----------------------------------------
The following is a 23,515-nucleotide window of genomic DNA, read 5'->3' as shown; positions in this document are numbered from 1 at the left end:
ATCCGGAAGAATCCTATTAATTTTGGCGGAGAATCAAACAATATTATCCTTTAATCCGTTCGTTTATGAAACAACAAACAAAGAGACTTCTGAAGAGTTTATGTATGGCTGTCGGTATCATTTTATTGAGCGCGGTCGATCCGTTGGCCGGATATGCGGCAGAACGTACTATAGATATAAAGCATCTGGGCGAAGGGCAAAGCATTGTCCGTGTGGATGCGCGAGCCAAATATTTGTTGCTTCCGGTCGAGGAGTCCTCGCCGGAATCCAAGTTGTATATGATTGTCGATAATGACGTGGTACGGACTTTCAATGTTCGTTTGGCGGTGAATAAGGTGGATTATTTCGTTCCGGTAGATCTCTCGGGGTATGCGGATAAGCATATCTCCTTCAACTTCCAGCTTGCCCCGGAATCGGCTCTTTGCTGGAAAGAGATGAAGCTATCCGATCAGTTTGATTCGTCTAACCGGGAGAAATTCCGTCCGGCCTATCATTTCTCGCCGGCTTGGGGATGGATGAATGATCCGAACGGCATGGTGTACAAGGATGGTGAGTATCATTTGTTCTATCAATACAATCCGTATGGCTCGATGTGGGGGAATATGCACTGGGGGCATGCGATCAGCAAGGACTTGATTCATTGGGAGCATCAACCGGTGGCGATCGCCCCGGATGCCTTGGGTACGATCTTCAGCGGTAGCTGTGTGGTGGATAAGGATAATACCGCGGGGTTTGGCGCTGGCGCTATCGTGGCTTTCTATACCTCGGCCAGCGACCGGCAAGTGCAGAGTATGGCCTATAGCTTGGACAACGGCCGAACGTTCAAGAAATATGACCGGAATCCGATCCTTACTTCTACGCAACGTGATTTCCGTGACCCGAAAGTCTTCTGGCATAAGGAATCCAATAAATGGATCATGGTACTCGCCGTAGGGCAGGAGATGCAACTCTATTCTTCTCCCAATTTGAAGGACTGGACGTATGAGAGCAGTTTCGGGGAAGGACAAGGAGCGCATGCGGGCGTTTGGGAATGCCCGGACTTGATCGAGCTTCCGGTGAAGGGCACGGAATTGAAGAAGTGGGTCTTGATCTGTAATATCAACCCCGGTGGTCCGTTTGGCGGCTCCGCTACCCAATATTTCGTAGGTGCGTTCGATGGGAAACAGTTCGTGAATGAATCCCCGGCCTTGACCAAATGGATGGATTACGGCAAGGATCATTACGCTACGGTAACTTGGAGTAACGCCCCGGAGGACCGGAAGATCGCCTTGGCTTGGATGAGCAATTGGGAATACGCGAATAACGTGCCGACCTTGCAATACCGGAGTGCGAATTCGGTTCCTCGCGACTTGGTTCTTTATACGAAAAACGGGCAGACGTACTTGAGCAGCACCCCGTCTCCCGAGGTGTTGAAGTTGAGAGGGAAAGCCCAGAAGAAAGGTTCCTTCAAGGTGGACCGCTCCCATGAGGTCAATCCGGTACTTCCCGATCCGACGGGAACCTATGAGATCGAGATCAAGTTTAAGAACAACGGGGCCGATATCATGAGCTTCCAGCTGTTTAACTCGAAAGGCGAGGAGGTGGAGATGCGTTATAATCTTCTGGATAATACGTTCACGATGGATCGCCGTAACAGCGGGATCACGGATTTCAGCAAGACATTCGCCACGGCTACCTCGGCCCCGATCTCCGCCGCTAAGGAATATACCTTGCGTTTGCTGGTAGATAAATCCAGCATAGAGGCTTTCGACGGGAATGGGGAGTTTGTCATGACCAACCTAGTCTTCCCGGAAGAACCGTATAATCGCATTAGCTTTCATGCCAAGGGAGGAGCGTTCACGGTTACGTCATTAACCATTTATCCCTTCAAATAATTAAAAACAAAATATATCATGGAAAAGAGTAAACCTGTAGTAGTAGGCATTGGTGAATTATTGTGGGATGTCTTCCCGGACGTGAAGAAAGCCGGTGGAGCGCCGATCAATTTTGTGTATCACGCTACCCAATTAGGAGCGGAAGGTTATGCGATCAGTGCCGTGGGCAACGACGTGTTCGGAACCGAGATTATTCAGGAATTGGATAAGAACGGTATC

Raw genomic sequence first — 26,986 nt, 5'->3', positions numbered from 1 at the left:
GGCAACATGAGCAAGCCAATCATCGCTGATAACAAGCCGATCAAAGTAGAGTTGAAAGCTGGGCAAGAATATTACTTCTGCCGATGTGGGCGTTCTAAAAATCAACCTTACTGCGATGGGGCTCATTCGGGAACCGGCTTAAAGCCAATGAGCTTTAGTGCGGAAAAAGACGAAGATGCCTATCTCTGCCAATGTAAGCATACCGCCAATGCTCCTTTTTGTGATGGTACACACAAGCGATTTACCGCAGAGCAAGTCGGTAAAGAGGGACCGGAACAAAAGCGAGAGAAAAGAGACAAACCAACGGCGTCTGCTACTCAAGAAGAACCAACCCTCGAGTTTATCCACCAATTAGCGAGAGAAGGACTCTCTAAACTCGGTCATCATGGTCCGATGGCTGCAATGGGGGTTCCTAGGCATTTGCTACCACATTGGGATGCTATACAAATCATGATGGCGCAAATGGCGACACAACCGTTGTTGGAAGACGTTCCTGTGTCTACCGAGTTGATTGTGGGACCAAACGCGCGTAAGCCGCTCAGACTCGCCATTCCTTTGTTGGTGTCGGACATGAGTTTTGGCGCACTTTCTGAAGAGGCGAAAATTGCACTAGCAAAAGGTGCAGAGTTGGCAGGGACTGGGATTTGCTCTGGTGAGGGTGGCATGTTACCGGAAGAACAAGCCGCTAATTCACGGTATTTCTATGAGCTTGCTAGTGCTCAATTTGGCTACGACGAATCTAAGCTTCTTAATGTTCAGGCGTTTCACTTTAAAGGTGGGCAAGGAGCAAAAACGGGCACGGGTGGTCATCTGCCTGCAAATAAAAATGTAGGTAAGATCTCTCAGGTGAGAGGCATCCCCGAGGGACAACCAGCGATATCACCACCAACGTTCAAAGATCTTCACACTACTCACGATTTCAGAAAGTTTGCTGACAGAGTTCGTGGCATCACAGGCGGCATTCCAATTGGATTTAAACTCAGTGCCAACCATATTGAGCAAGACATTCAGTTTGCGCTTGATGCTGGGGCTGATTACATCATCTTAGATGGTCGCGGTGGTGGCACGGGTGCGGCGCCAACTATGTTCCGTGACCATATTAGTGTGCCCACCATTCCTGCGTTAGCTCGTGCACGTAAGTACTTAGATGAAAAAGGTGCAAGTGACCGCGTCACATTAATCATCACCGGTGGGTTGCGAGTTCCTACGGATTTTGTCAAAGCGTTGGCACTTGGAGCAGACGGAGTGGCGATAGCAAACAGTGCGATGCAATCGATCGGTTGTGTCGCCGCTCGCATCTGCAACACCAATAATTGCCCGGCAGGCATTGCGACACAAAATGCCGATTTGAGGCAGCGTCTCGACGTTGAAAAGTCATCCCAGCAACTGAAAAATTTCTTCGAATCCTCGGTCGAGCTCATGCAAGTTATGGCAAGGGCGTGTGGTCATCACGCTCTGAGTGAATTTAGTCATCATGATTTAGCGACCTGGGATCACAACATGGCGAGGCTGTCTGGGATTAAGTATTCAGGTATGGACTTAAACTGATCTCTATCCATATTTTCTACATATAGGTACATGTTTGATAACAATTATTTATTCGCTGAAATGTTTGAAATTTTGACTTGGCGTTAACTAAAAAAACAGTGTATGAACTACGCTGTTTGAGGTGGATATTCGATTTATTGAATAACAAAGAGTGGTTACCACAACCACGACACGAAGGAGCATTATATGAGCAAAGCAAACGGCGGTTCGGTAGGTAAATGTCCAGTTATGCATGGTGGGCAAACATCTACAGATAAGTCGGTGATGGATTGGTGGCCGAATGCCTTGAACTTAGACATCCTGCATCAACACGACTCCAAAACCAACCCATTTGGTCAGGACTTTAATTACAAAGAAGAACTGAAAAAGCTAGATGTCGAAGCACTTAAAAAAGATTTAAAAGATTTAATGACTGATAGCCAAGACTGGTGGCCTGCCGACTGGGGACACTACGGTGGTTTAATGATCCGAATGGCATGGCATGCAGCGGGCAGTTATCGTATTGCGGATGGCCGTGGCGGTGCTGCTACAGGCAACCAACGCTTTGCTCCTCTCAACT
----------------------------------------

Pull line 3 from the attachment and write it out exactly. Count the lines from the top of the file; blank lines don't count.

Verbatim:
Raw genomic sequence first — 26,986 nt, 5'->3', positions numbered from 1 at the left: